Food & Drink

Fast Food Review: Ramen Burger at L&L Hawaiian Barbecue



“What the hell is L&L Hawaiian Barbecue?” is probably a thought going through your head right now, as it passed through mine when I saw a full-page ad for it amid the usual junk-mail circulars. Well, it is a chain that exists, though where I don’t exactly know, save for the empty one in a strip-mall on the seedier side of town that I found myself at, anxious to use the one-dollar-off coupon for a ramen burger.

New enough to be a trailblazing trend in fast food while just old enough not to be the toast of the food-hipster town, the ramen burger is a thing I’ve been hearing about for a while. Could it be the next big thing?

I’m thinking, “no.”

Now, I know ramen quite well. I know the cheap kind, because I try to eat on a budget, and I know the good kind that comes in huge bowls with a soft-boiled egg and chili paste and black garlic oil and chunks of fatty pork that melt on your tongue. I like all kinds.

Except now I know I don’t really like it pretending to be a burger bun.


In every picture you see of a ramen burger, it looks like the noodles have been compressed into a crispy patty that you could theoretically pick up and eat. Not so here. There’s a slight veneer of crispiness, but touch it, like, at all, and the whole thing starts to fall apart.

Inside is a burger patty, a slice of processed cheese, leaf of lettuce, slice of tomato, raw onion (white, interestingly enough, and not red as the fad tends to be nowadays), and fruity Hawaiian barbecue sauce that’s basically just soy sauce watered down with a lot of sugar. The ramen dwarfs all of it, and is dripping in grease from being fried, so the overall effect is like if you made a huge thing of ramen yourself at a home, with a flavor packet labeled “charred bits left in the pan after you cook a burger.”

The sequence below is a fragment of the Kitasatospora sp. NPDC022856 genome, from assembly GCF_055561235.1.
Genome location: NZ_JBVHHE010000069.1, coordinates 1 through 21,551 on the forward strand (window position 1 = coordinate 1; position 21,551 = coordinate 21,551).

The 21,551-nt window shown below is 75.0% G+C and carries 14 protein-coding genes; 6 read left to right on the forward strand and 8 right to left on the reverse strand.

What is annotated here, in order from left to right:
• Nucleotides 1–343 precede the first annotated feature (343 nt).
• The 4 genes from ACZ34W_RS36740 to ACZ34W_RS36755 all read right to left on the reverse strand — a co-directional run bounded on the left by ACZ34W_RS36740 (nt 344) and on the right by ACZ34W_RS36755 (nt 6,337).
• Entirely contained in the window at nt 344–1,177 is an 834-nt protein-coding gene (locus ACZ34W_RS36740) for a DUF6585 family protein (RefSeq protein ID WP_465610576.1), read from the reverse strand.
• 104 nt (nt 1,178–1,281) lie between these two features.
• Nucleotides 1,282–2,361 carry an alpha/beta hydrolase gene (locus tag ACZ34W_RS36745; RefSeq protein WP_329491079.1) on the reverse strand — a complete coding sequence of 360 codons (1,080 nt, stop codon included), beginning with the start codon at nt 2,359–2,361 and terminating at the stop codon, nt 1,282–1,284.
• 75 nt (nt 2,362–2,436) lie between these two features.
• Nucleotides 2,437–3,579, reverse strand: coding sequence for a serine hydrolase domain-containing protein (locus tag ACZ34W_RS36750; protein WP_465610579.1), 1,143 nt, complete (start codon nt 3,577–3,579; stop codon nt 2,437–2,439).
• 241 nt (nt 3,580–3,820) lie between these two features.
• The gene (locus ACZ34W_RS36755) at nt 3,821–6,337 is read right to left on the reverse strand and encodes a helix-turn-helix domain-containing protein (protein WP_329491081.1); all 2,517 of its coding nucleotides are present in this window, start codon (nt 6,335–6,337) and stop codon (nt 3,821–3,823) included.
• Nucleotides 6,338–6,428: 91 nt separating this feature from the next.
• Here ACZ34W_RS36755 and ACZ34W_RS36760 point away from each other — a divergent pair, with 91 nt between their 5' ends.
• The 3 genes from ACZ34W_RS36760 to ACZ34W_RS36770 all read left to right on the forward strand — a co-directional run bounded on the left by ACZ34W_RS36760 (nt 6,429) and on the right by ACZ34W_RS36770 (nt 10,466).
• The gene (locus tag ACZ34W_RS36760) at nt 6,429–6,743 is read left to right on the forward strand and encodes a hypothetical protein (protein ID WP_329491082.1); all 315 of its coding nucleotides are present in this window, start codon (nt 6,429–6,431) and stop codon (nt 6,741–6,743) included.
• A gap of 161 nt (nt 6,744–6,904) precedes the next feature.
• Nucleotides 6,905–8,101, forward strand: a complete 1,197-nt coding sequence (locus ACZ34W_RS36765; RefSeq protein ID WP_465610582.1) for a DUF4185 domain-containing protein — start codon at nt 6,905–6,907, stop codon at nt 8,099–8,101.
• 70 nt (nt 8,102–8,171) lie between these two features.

Seriously, look how greasy that piece of lettuce is by the end. Now go back to the top picture and look how it started out.

I expected the fries to be the weak link, but they were actually the best part. Perhaps this is because both ketchup and sriracha were available for dipping, but I’ll take small pleasures where I can get ’em. All the ramen bits that fall off among them as you eat kinda keeps them from properly being finger food, however.

By the end, I actually pulled out what was the left of the burger to see if it had much of a taste by itself. It did, and it wasn’t good. It reminded me of the sour, oniony fast food ones I used to have in Ireland that so put me off it took years for my dad ton get me to eat a good burger again.

Normally, I love things that are fatty, carb-heavy and fill the plate. There’s a first time for everything.